Anti-Mullerian Hormone concentrations in whole blood, plasma, and serum under different incubation periods and temperatures

Daniela Saade
Category: 
Undergraduate (Animal Sciences – Health)
Advisor: 
Dr. Alvaro Garcia Guerra
Department: 
Animal Sciences
Abstract:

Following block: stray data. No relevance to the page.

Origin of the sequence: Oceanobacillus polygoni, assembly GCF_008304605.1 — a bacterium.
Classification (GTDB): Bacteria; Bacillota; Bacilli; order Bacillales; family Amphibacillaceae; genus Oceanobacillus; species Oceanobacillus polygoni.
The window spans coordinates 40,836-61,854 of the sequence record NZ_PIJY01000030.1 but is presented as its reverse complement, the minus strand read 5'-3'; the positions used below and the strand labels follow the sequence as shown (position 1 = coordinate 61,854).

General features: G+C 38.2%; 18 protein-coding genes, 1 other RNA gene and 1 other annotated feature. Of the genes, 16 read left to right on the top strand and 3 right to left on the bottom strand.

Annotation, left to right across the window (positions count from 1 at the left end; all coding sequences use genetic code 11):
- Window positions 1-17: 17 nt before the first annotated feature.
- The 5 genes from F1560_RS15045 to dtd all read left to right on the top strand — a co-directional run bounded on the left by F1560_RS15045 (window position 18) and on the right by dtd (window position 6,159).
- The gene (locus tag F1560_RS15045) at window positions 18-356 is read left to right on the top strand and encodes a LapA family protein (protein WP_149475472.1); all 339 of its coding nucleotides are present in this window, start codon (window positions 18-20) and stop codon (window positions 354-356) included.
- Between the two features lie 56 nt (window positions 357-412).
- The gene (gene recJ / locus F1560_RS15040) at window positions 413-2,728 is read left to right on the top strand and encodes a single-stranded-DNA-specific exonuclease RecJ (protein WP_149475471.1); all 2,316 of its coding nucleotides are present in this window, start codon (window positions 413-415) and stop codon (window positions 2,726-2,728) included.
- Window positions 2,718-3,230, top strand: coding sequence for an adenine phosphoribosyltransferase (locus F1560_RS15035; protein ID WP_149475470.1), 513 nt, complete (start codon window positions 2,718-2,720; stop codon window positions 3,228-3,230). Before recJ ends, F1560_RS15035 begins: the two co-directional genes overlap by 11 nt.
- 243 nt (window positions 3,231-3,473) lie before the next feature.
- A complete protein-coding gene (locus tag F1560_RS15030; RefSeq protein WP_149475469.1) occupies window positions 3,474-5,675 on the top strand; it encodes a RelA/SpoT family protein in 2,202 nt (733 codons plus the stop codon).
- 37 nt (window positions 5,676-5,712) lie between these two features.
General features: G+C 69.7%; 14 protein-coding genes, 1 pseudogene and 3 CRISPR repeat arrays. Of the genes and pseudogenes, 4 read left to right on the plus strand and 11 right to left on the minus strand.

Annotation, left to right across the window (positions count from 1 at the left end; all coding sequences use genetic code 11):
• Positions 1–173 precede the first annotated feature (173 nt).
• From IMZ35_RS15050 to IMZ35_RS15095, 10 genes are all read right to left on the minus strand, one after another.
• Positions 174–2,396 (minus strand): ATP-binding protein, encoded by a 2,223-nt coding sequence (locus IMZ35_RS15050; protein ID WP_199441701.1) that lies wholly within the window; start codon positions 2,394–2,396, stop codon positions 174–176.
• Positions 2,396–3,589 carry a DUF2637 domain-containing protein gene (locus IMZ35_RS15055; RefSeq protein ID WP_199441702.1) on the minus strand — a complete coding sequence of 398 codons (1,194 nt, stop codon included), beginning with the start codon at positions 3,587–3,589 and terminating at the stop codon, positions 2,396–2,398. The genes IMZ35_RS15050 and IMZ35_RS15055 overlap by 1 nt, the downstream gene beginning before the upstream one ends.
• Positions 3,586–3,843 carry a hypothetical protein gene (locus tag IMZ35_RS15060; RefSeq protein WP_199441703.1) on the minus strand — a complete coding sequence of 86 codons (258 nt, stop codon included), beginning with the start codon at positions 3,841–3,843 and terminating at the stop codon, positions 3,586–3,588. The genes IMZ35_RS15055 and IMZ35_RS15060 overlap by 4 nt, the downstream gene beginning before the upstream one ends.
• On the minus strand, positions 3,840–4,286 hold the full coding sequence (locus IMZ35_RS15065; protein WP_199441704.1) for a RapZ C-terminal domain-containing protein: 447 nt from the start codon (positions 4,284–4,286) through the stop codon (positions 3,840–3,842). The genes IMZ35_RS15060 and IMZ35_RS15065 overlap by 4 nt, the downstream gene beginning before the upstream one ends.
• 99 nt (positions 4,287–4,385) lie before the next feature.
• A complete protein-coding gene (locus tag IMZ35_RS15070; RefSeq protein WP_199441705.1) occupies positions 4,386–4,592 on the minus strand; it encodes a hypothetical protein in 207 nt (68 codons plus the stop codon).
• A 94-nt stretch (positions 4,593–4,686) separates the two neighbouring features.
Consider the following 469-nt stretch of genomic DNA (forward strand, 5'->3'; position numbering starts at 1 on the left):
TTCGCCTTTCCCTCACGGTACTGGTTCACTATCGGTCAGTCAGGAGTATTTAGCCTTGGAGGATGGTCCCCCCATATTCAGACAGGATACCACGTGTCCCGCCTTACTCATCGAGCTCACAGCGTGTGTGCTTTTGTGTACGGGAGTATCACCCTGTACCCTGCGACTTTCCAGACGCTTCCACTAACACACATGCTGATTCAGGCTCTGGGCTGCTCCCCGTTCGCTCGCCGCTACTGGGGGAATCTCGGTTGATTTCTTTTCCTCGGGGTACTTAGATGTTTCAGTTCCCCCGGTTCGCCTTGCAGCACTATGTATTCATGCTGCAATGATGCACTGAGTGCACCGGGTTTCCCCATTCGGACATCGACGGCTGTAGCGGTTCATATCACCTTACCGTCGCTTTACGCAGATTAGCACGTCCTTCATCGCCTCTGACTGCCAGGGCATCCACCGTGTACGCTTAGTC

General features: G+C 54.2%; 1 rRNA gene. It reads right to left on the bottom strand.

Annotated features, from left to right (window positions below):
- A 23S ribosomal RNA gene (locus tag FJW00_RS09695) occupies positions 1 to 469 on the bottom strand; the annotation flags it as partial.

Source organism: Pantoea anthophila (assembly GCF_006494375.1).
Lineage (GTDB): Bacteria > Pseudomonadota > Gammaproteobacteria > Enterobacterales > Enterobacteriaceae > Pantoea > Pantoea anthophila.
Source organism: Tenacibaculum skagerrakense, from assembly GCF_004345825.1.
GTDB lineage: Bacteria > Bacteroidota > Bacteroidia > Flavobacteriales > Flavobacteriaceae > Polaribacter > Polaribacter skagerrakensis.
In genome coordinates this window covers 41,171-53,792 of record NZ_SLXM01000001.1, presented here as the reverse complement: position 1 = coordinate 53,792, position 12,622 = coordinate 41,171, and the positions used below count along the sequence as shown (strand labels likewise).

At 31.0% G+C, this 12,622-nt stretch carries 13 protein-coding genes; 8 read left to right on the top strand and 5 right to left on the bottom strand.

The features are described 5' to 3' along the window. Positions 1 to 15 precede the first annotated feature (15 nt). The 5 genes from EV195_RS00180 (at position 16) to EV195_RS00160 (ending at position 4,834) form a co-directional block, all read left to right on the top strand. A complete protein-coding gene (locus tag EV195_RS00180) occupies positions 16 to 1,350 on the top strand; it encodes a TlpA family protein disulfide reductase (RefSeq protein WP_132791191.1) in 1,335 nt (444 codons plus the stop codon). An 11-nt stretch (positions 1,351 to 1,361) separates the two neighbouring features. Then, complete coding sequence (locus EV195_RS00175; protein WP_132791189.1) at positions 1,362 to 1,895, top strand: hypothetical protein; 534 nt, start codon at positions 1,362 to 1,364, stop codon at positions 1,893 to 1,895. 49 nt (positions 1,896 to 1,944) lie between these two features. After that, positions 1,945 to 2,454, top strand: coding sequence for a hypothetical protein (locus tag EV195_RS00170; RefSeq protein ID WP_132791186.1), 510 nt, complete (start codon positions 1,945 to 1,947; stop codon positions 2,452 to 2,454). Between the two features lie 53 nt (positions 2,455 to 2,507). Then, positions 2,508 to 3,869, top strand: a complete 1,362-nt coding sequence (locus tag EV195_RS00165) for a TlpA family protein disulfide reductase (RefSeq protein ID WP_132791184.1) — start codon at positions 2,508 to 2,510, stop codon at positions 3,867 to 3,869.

Anti-Mullerian Hormone (AMH) is produced by ovarian follicles and is utilized as a predictor for embryo production in assisted reproductive technologies (ART). However, AMH is prone to preanalytical instability. Thus, the objective of the present study was to investigate the effect of sample type (plasma, serum or whole blood), transport time (6 to 48 h) and temperature (4ºC or 20ºC) on circulating AMH concentration. Blood samples were collected from 20 Angus cows at a random stage of the estrous cycle. Blood was drawn into evacuated tubes providing three sample types: plasma, serum and whole blood. Whole blood samples were directly stored at -20ºC, while one plasma and serum sample were centrifuged and stored at -20ºC (time 0). Additional samples (plasma and serum) from each cow were incubated at 4ºC or 20ºC for either 6, 12, 24, or 48 h. After incubation, samples were centrifuged and stored at -20ºC. Samples were assayed for AMH using a commercially available ELISA (AnshLabs® Bovine AMH). Data were analyzed using linear mixed models (SAS 9.4) and are presented as mean ± SEM. There was a positive correlation (P<0.05) between AMH concentrations determined in the different sample types at time 0. Correlation coefficients were 0.65 (plasma vs serum); 0.78 (serum vs whole blood); and 0.85 (plasma vs whole blood). Mean circulating AMH concentration, however, was greater (P<0.001) in plasma (793 ± 94 pg/ml) than whole blood (587 ± 68 pg/ml) and serum (542 ± 73 pg/ml). During incubation at either 4ºC or 20ºC AMH concentration was affected by sample type (P<0.001) and incubation period (P<0.01). In addition, during incubation at 4ºC there was a sample type by incubation period interaction (P=0.002). Serum AMH concentration increased (P<0.0001) from 0 to 48 hours when incubated at either 4ºC or 20ºC, while plasma AMH concentration remained unchanged (P>0.10) during incubation at either 4ºC or 20ºC. In conclusion, plasma samples present the greatest initial circulating AMH concentration, and will remain relatively stable for up to 48 h. Thus, when assessing AMH for selection of cattle for ART it is recommended to use plasma samples